Adjusting to freedom hasn’t been easy for Davontae Sanford, but he says mentoring young people has helped him navigate life without bars.
Sanford spent more than nine years in prison after being wrongfully convicted of a 2007 quadruple homicide. He was 14 when charged with the murders, and a year later began his prison sentence, which he called “hell.”
Seven months after prosecutors dropped the charges against him and he was released from prison, after a Michigan State Police report named two other men as the real killers, Sanford says he wants to help Detroit’s youth avoid the same hell he went through.
Sanford, 24, recently launched Innocent Dreams, a nonprofit organization that aims to provide GED and job skills training, and teach young people life skills like conflict resolution and how to navigate the criminal justice system if charged with a crime.
Sanford said putting the program together has helped him cope. “I’m still trying to reintegrate into the community,” he said. “That’s my struggle. I’m trying to feel as normal as possible, but it hasn’t been easy. Just the responsibility of living, learning how to deal with relationships, learning to trust people.
“I’ve had my struggles, but other kids are also going through their struggles, whether it’s gangs, or something going on at home. We’ve all been going through stuff, and I want to tell these kids: Let’s get through it together, and make something of our lives.
“Yeah, I’ve got an interesting story, doing nine years in prison for a crime I didn’t commit. But wouldn’t it be even more interesting if I got out and made something of myself, and gave back to the community?”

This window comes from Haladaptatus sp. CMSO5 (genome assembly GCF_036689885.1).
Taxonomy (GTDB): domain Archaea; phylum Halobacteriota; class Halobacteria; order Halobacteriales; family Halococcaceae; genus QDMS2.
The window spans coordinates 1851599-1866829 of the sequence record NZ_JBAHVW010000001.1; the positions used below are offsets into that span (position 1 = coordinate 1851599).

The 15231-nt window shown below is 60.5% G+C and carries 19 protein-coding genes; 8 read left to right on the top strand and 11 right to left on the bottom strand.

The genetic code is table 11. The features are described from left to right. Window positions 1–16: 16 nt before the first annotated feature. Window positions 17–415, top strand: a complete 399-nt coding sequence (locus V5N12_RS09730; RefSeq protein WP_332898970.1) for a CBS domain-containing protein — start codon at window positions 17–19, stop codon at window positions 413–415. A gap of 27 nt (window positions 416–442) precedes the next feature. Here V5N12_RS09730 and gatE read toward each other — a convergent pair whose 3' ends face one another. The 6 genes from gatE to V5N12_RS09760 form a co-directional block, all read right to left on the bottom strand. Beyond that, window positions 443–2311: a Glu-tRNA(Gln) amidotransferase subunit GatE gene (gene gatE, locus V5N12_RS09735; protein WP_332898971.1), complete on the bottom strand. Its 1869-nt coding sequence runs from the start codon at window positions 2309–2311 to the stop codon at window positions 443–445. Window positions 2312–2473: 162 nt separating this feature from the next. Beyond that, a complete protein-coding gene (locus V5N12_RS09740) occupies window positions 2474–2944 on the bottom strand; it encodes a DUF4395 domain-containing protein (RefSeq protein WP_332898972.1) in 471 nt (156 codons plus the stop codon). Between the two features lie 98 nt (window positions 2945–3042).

Since he was released in June, Sanford has spoken regularly at churches, schools and events. He hopes his new organization will allow him to offer programs to help inner-city kids cope with life’s hardships.
“We’ve got a few sponsors, but we’re trying to get more so we can get these programs going,” he said. “I want to help kids get their GED, teach them responsibility, and show them the world is bigger than just their neighborhood,” he said.
Valerie Newman, a State Appellate Defender Office attorney who worked for years to free Sanford, said she’s glad to see him giving back to the community.
“I’m really proud of him,” she said. “I think as a young person who has gone through his experiences, other young people will listen to him.”
Sanford said speaking to youth groups has helped him stay focused. “Since I’ve been out, I’ll admit: I’ve slipped a couple times,” he said. “I’m still learning how to communicate. In prison, the communication has broke down, that’s why so many people get stabbed.
“I’m still learning how to express my feelings. Prison stripped away all my emotions and my feelings — but it also helped me gain consciousness of my choices and decisions. And I want to share that with kids. Focusing my energy on helping other people ... helps me feel normal.”
Sanford said he’s disheartened when he sees young people commit crimes. “Like the case where they beat up the Detroit police dispatcher,” he said, referring to three teens who were bound over for trial last month in connection with the Jan. 3 assault and robbery of the dispatcher outside her workplace.
“Why throw your life away and give up your freedom for nothing? I see things like that and it hurts me,” Sanford said. “Maybe I can stop other young people from getting into this kind of trouble.”
Sanford said he’s already connected with a few young people. “One young guy was on Facebook posing with guns. I inboxed him and said, ‘you need to tighten that up.’ I gave him my number and told him to call me.
“After we talked for 10-15 minutes, I saw that he took every one of those pictures down. He went on Facebook and said, ‘I was just on the phone with Davontae Sanford, and he was talking real stuff.’ I hope I can do that with more kids.”
Davontae Sanford is scheduled to speak on behalf of his new organization, Innocent Dreams, at events that include:
■Monday, Jan. 30: UofM Bicentennial Colloquium with U.S. Supreme Court Justice Sonia Sotomayor.
■Saturday, Feb. 11: Focus Hope Black History Month Mass Incarceration Event
■March 23-25: The Innocence Network Annual Conference in San Diego.
■The organization is also planning a basketball game fundraiser; no date has been set.
To contact Innocent Dreams, click on www.innocentdreams.org